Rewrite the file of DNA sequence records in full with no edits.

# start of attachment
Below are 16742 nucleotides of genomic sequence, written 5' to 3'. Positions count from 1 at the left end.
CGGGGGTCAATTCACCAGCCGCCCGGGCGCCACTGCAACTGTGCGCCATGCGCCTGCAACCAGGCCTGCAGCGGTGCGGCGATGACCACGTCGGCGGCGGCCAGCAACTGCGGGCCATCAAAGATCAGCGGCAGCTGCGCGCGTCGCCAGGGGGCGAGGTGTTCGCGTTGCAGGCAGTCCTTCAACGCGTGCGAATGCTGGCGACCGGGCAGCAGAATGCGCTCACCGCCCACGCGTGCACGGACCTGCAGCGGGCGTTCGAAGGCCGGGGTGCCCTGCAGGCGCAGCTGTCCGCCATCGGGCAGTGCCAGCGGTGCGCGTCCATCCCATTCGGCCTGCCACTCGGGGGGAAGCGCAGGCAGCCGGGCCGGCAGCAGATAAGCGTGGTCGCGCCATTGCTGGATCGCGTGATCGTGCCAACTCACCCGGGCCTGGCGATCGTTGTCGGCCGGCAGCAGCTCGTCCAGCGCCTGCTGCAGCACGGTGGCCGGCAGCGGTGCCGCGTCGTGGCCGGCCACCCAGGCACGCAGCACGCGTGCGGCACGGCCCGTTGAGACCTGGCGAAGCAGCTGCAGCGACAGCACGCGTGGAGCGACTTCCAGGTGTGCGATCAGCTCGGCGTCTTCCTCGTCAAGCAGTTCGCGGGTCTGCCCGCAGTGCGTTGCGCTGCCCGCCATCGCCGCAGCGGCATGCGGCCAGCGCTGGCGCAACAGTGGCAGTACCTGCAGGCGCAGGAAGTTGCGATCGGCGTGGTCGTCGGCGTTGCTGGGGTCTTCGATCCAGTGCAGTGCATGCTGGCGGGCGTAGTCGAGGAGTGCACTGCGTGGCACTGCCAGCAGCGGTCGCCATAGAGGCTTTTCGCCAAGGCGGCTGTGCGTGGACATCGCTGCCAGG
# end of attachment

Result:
Below are 16742 nucleotides of genomic sequence, written 5' to 3'. Positions count from 1 at the left end.
CGGGGGTCAATTCACCAGCCGCCCGGGCGCCACTGCAACTGTGCGCCATGCGCCTGCAACCAGGCCTGCAGCGGTGCGGCGATGACCACGTCGGCGGCGGCCAGCAACTGCGGGCCATCAAAGATCAGCGGCAGCTGCGCGCGTCGCCAGGGGGCGAGGTGTTCGCGTTGCAGGCAGTCCTTCAACGCGTGCGAATGCTGGCGACCGGGCAGCAGAATGCGCTCACCGCCCACGCGTGCACGGACCTGCAGCGGGCGTTCGAAGGCCGGGGTGCCCTGCAGGCGCAGCTGTCCGCCATCGGGCAGTGCCAGCGGTGCGCGTCCATCCCATTCGGCCTGCCACTCGGGGGGAAGCGCAGGCAGCCGGGCCGGCAGCAGATAAGCGTGGTCGCGCCATTGCTGGATCGCGTGATCGTGCCAACTCACCCGGGCCTGGCGATCGTTGTCGGCCGGCAGCAGCTCGTCCAGCGCCTGCTGCAGCACGGTGGCCGGCAGCGGTGCCGCGTCGTGGCCGGCCACCCAGGCACGCAGCACGCGTGCGGCACGGCCCGTTGAGACCTGGCGAAGCAGCTGCAGCGACAGCACGCGTGGAGCGACTTCCAGGTGTGCGATCAGCTCGGCGTCTTCCTCGTCAAGCAGTTCGCGGGTCTGCCCGCAGTGCGTTGCGCTGCCCGCCATCGCCGCAGCGGCATGCGGCCAGCGCTGGCGCAACAGTGGCAGTACCTGCAGGCGCAGGAAGTTGCGATCGGCGTGGTCGTCGGCGTTGCTGGGGTCTTCGATCCAGTGCAGTGCATGCTGGCGGGCGTAGTCGAGGAGTGCACTGCGTGGCACTGCCAGCAGCGGTCGCCATAGAGGCTTTTCGCCAAGGCGGCTGTGCGTGGACATCGCTGCCAGG